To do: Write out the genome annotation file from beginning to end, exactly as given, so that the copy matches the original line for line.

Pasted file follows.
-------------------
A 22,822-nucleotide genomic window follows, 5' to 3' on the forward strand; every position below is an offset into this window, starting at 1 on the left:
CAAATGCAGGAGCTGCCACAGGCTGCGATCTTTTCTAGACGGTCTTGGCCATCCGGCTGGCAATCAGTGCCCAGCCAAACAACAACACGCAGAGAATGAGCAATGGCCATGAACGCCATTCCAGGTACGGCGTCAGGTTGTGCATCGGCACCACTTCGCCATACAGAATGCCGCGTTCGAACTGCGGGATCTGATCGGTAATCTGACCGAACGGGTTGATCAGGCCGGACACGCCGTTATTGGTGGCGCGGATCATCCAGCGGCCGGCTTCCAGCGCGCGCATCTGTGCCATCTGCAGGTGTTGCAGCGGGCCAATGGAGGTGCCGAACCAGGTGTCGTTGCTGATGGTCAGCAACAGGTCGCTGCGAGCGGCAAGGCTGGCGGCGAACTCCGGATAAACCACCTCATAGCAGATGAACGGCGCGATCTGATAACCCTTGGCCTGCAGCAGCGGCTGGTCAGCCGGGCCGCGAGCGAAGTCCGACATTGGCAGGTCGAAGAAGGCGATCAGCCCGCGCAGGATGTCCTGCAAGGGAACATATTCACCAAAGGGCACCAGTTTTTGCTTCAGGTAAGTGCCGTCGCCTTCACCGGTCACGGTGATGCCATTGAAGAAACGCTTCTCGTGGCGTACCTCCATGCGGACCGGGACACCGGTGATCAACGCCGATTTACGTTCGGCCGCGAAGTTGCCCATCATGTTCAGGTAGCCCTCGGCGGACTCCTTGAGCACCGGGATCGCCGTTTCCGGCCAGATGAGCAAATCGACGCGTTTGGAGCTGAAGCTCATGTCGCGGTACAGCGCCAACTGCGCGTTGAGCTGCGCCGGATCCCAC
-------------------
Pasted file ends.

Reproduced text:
A 22,822-nucleotide genomic window follows, 5' to 3' on the forward strand; every position below is an offset into this window, starting at 1 on the left:
CAAATGCAGGAGCTGCCACAGGCTGCGATCTTTTCTAGACGGTCTTGGCCATCCGGCTGGCAATCAGTGCCCAGCCAAACAACAACACGCAGAGAATGAGCAATGGCCATGAACGCCATTCCAGGTACGGCGTCAGGTTGTGCATCGGCACCACTTCGCCATACAGAATGCCGCGTTCGAACTGCGGGATCTGATCGGTAATCTGACCGAACGGGTTGATCAGGCCGGACACGCCGTTATTGGTGGCGCGGATCATCCAGCGGCCGGCTTCCAGCGCGCGCATCTGTGCCATCTGCAGGTGTTGCAGCGGGCCAATGGAGGTGCCGAACCAGGTGTCGTTGCTGATGGTCAGCAACAGGTCGCTGCGAGCGGCAAGGCTGGCGGCGAACTCCGGATAAACCACCTCATAGCAGATGAACGGCGCGATCTGATAACCCTTGGCCTGCAGCAGCGGCTGGTCAGCCGGGCCGCGAGCGAAGTCCGACATTGGCAGGTCGAAGAAGGCGATCAGCCCGCGCAGGATGTCCTGCAAGGGAACATATTCACCAAAGGGCACCAGTTTTTGCTTCAGGTAAGTGCCGTCGCCTTCACCGGTCACGGTGATGCCATTGAAGAAACGCTTCTCGTGGCGTACCTCCATGCGGACCGGGACACCGGTGATCAACGCCGATTTACGTTCGGCCGCGAAGTTGCCCATCATGTTCAGGTAGCCCTCGGCGGACTCCTTGAGCACCGGGATCGCCGTTTCCGGCCAGATGAGCAAATCGACGCGTTTGGAGCTGAAGCTCATGTCGCGGTACAGCGCCAACTGCGCGTTGAGCTGCGCCGGATCCCAC